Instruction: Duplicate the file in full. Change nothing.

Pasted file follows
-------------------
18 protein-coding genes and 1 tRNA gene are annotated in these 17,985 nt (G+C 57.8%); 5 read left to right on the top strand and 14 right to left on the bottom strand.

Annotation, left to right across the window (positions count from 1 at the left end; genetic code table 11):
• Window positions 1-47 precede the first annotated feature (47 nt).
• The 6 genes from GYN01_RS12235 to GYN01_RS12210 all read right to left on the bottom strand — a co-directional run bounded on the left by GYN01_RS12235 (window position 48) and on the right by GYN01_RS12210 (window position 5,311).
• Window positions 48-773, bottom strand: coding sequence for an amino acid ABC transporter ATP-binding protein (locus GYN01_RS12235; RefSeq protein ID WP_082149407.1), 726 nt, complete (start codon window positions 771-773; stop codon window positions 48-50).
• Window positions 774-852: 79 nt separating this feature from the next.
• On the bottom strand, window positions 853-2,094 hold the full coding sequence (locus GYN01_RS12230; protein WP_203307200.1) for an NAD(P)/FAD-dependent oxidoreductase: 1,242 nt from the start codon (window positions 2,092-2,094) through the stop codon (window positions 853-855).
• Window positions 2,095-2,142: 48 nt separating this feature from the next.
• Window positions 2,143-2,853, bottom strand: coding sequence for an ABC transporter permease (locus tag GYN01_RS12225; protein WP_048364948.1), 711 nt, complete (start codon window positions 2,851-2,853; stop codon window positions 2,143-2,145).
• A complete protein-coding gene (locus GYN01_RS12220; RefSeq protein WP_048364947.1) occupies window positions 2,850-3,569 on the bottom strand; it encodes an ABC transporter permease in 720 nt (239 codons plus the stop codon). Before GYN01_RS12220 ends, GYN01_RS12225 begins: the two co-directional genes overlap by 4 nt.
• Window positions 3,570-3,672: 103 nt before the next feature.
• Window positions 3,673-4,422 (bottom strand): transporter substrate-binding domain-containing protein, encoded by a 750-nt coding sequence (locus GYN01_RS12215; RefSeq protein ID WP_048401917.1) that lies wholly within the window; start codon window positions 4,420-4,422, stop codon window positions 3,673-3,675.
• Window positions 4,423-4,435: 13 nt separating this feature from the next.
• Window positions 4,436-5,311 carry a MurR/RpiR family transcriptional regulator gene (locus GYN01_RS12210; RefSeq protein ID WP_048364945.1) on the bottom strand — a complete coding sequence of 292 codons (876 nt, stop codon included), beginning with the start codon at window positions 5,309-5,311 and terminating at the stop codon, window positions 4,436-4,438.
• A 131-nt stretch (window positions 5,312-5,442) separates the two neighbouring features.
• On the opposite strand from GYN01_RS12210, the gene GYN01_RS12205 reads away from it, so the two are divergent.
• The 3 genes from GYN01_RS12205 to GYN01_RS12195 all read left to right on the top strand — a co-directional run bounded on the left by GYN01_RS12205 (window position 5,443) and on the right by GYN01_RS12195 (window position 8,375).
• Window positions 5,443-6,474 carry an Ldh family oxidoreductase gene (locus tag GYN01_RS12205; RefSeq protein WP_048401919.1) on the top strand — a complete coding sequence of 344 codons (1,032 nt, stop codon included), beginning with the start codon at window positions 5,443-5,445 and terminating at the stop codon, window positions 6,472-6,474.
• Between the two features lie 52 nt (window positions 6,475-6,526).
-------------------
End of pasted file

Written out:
18 protein-coding genes and 1 tRNA gene are annotated in these 17,985 nt (G+C 57.8%); 5 read left to right on the top strand and 14 right to left on the bottom strand.

Annotation, left to right across the window (positions count from 1 at the left end; genetic code table 11):
• Window positions 1-47 precede the first annotated feature (47 nt).
• The 6 genes from GYN01_RS12235 to GYN01_RS12210 all read right to left on the bottom strand — a co-directional run bounded on the left by GYN01_RS12235 (window position 48) and on the right by GYN01_RS12210 (window position 5,311).
• Window positions 48-773, bottom strand: coding sequence for an amino acid ABC transporter ATP-binding protein (locus GYN01_RS12235; RefSeq protein ID WP_082149407.1), 726 nt, complete (start codon window positions 771-773; stop codon window positions 48-50).
• Window positions 774-852: 79 nt separating this feature from the next.
• On the bottom strand, window positions 853-2,094 hold the full coding sequence (locus GYN01_RS12230; protein WP_203307200.1) for an NAD(P)/FAD-dependent oxidoreductase: 1,242 nt from the start codon (window positions 2,092-2,094) through the stop codon (window positions 853-855).
• Window positions 2,095-2,142: 48 nt separating this feature from the next.
• Window positions 2,143-2,853, bottom strand: coding sequence for an ABC transporter permease (locus tag GYN01_RS12225; protein WP_048364948.1), 711 nt, complete (start codon window positions 2,851-2,853; stop codon window positions 2,143-2,145).
• A complete protein-coding gene (locus GYN01_RS12220; RefSeq protein WP_048364947.1) occupies window positions 2,850-3,569 on the bottom strand; it encodes an ABC transporter permease in 720 nt (239 codons plus the stop codon). Before GYN01_RS12220 ends, GYN01_RS12225 begins: the two co-directional genes overlap by 4 nt.
• Window positions 3,570-3,672: 103 nt before the next feature.
• Window positions 3,673-4,422 (bottom strand): transporter substrate-binding domain-containing protein, encoded by a 750-nt coding sequence (locus GYN01_RS12215; RefSeq protein ID WP_048401917.1) that lies wholly within the window; start codon window positions 4,420-4,422, stop codon window positions 3,673-3,675.
• Window positions 4,423-4,435: 13 nt separating this feature from the next.
• Window positions 4,436-5,311 carry a MurR/RpiR family transcriptional regulator gene (locus GYN01_RS12210; RefSeq protein ID WP_048364945.1) on the bottom strand — a complete coding sequence of 292 codons (876 nt, stop codon included), beginning with the start codon at window positions 5,309-5,311 and terminating at the stop codon, window positions 4,436-4,438.
• A 131-nt stretch (window positions 5,312-5,442) separates the two neighbouring features.
• On the opposite strand from GYN01_RS12210, the gene GYN01_RS12205 reads away from it, so the two are divergent.
• The 3 genes from GYN01_RS12205 to GYN01_RS12195 all read left to right on the top strand — a co-directional run bounded on the left by GYN01_RS12205 (window position 5,443) and on the right by GYN01_RS12195 (window position 8,375).
• Window positions 5,443-6,474 carry an Ldh family oxidoreductase gene (locus tag GYN01_RS12205; RefSeq protein WP_048401919.1) on the top strand — a complete coding sequence of 344 codons (1,032 nt, stop codon included), beginning with the start codon at window positions 5,443-5,445 and terminating at the stop codon, window positions 6,472-6,474.
• Between the two features lie 52 nt (window positions 6,475-6,526).